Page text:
Now the question then arises as to the case of a bank that is suffering temporary liquidity difficulties rather than being outright insolvent. In that case it might be justified to deliver some stability to an institution while it sorts out its cash flow. The trouble is no one can tell which institutions are illiquid (only) and which insolvent – illiquidity itself can be a symptom of either. Besides, much the best way to deal with a liquidity crisis is via the usual battery of weapons in the central banks' armouries – short-term loans or longer-term assistance on appropriate terms and conditions.
Propping up a share price would only work in a liquidity crisis if the ultimate aim would be to restore liquidity through raising more capital – a somewhat cumbersome method of raising cash at hand. If a slump in a share price triggers a run in a bank, that, too, can and ought to be dealt with in the usual way by a central bank. What went so badly wrong three years ago is that the banks were not just illiquid but actually insolvent. Their liabilities exceeded their assets; their lack of immediate access to funds was merely a symptom, not a cause, of the problem. To sum up, we could end all trading in all shares of bank X, but if bank X is overleveraged and busted, that will not save it.
It all falls into a pattern the authorities seem to have developed, which can be basically summarised as "shoot the messenger". If the markets mark down shares of a dodgy bank, then shut the market. If the credit ratings agencies make some disobliging remarks about a country or downgrade its debt, governments bully them into submission and publicly rubbish their (admittedly mixed) record. When a bank analyst points out that the emperor is wearing no clothes – as Meredith Whitney did in 2007 when she slapped a "sell" on Citi – the bank threatens to sue. Instead of wasting time messing about with markets, the European authorities would do far better working out ways to attack the basic flaws in the design of the eurozone and make urgently needed contingency plans to recapitalise large, systemically important, complex, cross-border distressed banks.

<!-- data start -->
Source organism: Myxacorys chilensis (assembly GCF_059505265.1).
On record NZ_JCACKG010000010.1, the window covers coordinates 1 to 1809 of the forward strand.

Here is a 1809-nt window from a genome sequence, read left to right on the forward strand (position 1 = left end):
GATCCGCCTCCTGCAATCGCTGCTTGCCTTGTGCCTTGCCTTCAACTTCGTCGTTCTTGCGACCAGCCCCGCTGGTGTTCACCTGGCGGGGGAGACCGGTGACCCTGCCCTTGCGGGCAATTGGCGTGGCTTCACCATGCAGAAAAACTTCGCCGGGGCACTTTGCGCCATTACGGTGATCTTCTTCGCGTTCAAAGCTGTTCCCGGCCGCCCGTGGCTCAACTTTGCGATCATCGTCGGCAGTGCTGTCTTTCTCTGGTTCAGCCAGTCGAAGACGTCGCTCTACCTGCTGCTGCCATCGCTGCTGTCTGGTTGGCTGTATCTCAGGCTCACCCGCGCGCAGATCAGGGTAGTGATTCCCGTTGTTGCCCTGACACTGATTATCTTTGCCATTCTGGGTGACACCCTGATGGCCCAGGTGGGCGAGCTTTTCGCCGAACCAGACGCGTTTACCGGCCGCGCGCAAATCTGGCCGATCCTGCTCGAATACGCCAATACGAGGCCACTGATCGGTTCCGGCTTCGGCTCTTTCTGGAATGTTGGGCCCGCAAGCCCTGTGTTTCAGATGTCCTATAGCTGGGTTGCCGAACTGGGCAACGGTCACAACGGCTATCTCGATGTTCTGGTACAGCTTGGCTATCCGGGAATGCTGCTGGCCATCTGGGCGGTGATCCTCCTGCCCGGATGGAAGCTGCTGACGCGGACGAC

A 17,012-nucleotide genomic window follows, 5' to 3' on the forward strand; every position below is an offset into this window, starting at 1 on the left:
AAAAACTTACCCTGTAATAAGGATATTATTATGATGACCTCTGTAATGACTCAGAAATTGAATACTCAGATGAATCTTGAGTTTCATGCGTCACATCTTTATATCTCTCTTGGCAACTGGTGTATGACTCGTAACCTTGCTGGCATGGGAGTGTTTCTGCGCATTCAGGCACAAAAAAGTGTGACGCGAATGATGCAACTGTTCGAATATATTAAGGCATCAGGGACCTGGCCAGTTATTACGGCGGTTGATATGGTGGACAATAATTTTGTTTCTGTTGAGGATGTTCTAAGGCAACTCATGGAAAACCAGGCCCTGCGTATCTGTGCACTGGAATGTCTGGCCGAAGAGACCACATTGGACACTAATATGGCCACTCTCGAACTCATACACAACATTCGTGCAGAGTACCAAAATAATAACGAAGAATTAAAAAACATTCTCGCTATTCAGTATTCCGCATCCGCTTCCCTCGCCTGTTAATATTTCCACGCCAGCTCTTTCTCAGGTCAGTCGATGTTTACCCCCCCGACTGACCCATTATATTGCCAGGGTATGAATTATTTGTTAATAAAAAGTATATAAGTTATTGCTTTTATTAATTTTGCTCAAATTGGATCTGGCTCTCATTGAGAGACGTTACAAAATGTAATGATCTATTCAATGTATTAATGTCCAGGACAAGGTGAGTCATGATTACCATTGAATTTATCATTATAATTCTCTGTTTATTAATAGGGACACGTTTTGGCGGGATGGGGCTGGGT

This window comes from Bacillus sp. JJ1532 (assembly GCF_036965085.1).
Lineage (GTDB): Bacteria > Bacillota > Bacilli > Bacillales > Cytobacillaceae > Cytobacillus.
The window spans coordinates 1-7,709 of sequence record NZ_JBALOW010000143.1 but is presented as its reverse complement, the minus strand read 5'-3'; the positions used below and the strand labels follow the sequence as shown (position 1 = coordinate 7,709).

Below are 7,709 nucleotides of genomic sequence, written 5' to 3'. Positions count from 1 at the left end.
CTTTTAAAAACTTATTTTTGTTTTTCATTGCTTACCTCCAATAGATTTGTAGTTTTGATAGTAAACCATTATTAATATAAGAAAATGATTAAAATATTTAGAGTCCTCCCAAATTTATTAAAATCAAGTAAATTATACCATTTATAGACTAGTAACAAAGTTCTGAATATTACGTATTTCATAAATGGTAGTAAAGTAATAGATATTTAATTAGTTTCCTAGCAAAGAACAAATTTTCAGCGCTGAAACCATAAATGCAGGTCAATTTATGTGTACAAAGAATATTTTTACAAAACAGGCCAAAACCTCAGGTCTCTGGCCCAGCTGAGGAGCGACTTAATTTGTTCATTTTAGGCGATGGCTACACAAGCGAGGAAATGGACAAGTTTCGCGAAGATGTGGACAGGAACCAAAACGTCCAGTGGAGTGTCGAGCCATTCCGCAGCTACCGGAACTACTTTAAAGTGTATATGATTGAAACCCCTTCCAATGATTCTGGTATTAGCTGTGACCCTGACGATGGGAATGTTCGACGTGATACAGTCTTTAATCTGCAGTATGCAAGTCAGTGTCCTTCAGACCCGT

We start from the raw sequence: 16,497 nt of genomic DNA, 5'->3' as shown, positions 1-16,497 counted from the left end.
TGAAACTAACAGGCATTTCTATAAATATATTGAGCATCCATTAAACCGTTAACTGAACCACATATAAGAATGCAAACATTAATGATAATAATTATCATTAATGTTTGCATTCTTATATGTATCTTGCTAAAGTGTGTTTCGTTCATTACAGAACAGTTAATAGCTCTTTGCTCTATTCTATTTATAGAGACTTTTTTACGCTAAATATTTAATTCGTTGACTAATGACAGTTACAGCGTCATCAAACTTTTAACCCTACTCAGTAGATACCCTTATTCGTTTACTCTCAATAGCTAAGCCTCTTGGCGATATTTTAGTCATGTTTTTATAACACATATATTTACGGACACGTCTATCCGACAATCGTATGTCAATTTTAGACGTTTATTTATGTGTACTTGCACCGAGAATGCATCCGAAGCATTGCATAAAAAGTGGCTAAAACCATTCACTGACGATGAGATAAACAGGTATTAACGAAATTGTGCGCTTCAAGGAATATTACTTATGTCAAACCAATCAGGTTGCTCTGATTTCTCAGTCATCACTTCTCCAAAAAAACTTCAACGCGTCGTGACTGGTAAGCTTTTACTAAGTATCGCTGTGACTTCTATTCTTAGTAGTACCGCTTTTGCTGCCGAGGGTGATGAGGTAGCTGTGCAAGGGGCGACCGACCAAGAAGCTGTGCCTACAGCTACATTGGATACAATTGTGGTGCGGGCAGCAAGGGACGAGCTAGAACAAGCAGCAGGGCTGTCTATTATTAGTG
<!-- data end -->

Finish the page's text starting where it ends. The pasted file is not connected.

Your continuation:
A ban on short-selling suggests that the EU authorities think the problem with the banks and sovereign debt is a lack of liquidity; we all know that it is, again, a matter of solvency. For that reason, the ban on short-selling is, literally, delusional.
'Alarming' images drive up the cost of the riots
What is the long-term economic impact of the riots? One disturbing clue was offered last week by a senior Tata figure.
Ralf Speth, Jaguar Land Rover's chief executive, said on Thursday that he was alarmed by "some of the pictures coming out of the UK". He added that he had never expected to see riots sweep the country. He is not alone.
It was especially poignant, in this context, that one of the minor centres of trouble was Wolverhampton, where Jaguar Land Rover (JLR) proposes to build a new engine plant. Think of that: a new automotive factory in the UK in 2011 – something few of us believed still possible. It will create about 1,000 highly paid quality jobs and push £500m of investment into the UK. The engines will wind up in JLR cars exported across the world. It is deeply symbolic of the economic "rebalancing" we all wish to see.
If I were Tata, I wouldn't want to believe there was even the faintest risk that my new factory could be razed to the ground by arsonists. As with a car brand, the image of a nation is a precious asset.